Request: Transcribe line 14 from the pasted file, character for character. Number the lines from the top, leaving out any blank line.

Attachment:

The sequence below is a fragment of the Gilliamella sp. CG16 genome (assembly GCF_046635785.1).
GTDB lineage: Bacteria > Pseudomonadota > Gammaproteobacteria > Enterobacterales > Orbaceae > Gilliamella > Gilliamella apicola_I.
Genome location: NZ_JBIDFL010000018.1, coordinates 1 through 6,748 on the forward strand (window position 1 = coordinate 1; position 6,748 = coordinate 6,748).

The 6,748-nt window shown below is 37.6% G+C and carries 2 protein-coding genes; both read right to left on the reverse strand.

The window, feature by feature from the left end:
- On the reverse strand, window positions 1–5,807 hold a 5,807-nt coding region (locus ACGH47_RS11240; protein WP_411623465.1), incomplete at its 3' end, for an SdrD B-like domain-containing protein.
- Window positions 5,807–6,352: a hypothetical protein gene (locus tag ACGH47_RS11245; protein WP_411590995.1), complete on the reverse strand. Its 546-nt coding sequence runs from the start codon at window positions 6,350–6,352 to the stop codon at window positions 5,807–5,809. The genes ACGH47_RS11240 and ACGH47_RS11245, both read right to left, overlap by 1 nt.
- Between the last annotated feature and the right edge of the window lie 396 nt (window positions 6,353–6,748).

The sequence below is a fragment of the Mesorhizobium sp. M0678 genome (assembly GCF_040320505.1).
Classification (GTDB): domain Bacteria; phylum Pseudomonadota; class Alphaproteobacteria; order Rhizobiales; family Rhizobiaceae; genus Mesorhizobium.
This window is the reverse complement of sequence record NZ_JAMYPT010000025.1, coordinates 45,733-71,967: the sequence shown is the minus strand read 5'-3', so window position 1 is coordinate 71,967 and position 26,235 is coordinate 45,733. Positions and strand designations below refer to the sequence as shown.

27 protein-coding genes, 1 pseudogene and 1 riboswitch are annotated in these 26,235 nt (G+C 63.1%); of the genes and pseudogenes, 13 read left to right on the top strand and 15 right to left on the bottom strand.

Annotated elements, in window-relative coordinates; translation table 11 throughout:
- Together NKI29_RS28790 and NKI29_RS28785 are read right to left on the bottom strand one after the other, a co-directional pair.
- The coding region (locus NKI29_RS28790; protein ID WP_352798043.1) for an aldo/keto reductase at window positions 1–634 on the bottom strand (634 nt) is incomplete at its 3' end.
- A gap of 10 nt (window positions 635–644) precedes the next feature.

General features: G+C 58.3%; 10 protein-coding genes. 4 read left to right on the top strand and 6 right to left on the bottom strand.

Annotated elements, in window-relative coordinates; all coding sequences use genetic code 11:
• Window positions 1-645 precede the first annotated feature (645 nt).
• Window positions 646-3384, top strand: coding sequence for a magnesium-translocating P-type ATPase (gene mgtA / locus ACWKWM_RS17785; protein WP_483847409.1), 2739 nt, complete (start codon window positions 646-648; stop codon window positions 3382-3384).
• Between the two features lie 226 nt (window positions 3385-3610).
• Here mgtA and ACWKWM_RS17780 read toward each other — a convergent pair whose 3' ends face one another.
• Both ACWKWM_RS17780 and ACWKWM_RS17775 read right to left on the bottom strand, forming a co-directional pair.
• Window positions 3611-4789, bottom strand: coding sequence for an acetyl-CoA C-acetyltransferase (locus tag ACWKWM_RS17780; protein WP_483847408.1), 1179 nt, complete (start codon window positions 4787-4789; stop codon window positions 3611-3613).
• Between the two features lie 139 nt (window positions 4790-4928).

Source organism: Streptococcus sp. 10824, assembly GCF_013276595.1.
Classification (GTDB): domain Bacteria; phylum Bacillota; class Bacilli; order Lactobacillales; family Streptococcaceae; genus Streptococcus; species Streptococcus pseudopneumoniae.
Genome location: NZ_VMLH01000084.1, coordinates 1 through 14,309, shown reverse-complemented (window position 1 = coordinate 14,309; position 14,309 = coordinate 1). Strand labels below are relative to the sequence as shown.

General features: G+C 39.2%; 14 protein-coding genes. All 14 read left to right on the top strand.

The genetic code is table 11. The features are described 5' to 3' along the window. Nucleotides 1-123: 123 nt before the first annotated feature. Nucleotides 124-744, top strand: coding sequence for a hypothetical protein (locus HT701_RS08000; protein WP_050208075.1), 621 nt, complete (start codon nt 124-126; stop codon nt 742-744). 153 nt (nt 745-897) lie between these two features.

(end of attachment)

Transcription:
- Together NKI29_RS28790 and NKI29_RS28785 are read right to left on the bottom strand one after the other, a co-directional pair.